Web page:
“We’re a land of laws,” Trustee Randal Almendinger told the couple. “We have to adhere to them, too. We have to do what we’re told to do.”
Almendinger says that the law is to eradicate whatever the township trustees decide is a nuisance, and since the laws don’t define what constitutes a nuisance, The Columbia Dispatch reported, “The trustees said their only recourse is to rely on the wisdom of their longtime zoning inspector, Tom Frederick.”
Slate has a handy calculator to help you figure it out. Some background on their definition of gentrification:
Most experts consider a neighborhood to be gentrifiable if its incomes are in the bottom half or quarter of the income distribution of a metropolitan area, she explained in an email to Slate. If the incomes of such a neighborhood are rising faster than incomes citywide, the area is undergoing gentrification. Some researchers have traced changes in educational or racial demographics as proxies for gentrification. For the purposes of this calculator, Ellen suggested this formula: If your neighborhood’s median income is lower than the median income of your city, and your income is higher than your city’s median, you’re a gentrifier.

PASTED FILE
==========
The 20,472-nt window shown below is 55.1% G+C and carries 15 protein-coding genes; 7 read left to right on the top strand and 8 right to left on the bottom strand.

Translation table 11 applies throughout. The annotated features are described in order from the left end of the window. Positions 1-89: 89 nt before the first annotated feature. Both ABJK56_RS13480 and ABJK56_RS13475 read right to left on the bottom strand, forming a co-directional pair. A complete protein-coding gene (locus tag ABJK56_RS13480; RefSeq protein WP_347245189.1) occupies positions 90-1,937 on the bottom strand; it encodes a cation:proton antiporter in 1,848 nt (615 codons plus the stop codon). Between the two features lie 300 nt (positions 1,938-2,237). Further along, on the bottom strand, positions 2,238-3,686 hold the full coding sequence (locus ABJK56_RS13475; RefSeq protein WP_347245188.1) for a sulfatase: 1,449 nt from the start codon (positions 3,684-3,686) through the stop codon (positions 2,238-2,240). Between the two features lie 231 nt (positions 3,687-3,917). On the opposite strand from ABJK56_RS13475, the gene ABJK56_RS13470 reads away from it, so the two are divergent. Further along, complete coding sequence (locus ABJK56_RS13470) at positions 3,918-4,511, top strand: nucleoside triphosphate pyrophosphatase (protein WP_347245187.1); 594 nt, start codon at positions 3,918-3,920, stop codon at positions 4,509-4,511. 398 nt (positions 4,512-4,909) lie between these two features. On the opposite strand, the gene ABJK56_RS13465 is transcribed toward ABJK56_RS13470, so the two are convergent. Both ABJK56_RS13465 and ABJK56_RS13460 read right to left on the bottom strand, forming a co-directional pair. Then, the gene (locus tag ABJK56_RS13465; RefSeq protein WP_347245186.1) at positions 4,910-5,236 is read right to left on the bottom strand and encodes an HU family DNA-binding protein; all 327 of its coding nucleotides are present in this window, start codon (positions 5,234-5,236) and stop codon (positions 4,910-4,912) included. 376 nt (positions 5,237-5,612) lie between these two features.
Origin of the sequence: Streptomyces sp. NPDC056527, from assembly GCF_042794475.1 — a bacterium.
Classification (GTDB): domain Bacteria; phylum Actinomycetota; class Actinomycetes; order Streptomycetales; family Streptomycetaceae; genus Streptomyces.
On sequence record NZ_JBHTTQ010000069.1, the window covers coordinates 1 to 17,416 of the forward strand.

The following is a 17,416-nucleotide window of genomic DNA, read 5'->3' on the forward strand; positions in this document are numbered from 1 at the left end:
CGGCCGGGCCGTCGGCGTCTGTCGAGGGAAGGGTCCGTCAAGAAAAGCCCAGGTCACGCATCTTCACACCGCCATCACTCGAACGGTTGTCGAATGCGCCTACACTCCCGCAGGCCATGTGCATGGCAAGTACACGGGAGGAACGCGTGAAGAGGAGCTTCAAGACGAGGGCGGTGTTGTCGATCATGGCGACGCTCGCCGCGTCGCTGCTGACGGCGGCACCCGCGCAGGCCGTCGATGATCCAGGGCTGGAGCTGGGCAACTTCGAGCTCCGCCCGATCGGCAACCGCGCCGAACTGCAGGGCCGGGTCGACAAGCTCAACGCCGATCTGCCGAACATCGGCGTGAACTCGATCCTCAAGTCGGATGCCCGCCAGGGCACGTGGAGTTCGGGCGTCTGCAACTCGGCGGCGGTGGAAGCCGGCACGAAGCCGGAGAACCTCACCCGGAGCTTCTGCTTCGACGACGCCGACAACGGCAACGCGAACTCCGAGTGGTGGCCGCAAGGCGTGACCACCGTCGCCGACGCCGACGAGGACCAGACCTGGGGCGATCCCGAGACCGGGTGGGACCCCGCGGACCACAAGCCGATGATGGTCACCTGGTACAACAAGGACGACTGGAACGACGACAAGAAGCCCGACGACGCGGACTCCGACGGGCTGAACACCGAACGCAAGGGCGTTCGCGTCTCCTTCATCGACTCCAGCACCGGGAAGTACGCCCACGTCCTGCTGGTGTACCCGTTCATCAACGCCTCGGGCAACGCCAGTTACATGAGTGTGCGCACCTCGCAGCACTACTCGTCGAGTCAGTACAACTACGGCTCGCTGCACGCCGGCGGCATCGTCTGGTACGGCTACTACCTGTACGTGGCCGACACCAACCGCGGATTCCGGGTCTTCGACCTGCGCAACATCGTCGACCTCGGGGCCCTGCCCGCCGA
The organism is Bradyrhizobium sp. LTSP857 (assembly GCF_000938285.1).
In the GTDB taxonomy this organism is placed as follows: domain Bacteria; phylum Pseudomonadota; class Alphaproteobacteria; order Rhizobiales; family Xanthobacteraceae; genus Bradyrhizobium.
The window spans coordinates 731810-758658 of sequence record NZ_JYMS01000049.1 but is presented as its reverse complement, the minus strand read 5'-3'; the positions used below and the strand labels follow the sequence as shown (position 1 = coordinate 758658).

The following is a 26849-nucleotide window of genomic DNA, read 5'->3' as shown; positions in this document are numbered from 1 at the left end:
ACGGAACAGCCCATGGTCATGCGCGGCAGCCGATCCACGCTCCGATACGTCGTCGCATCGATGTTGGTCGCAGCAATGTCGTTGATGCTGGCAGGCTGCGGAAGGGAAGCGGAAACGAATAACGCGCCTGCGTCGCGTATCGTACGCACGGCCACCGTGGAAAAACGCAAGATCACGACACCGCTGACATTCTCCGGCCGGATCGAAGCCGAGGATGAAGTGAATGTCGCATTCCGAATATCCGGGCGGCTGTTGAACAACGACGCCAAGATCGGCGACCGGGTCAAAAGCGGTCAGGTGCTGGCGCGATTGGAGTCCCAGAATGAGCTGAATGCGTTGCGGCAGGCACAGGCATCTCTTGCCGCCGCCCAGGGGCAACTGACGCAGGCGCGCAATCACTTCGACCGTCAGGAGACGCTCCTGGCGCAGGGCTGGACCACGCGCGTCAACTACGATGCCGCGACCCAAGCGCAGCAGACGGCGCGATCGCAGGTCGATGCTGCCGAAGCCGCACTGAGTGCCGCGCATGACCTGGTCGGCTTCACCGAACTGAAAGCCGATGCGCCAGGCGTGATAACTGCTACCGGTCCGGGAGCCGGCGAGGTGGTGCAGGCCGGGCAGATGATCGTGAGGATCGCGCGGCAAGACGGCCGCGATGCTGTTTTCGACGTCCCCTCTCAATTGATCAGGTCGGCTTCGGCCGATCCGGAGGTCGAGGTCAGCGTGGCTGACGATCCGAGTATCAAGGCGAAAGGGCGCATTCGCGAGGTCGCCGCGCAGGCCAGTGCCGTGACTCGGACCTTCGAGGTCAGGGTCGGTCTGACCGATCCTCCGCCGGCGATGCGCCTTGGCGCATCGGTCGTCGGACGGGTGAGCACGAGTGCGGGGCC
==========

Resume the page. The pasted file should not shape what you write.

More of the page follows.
Rigel Oliveri (Missouri) has posted Setting the Stage for Ferguson: Housing Discrimination and Segregation in St. Louis (Missouri Law Review) on SSRN. Here's the abstract:
The events of fall 2014 in Ferguson, MO (the shooting death of Michael Brown by a white police officer and the subsequent protests and riots), have been examined from many angles – the policing of minority communities, the militarized police response to peaceful protests, the poor schools and job prospects for young people like Mr. Brown, etc… This paper adds another factor to the analysis: housing discrimination.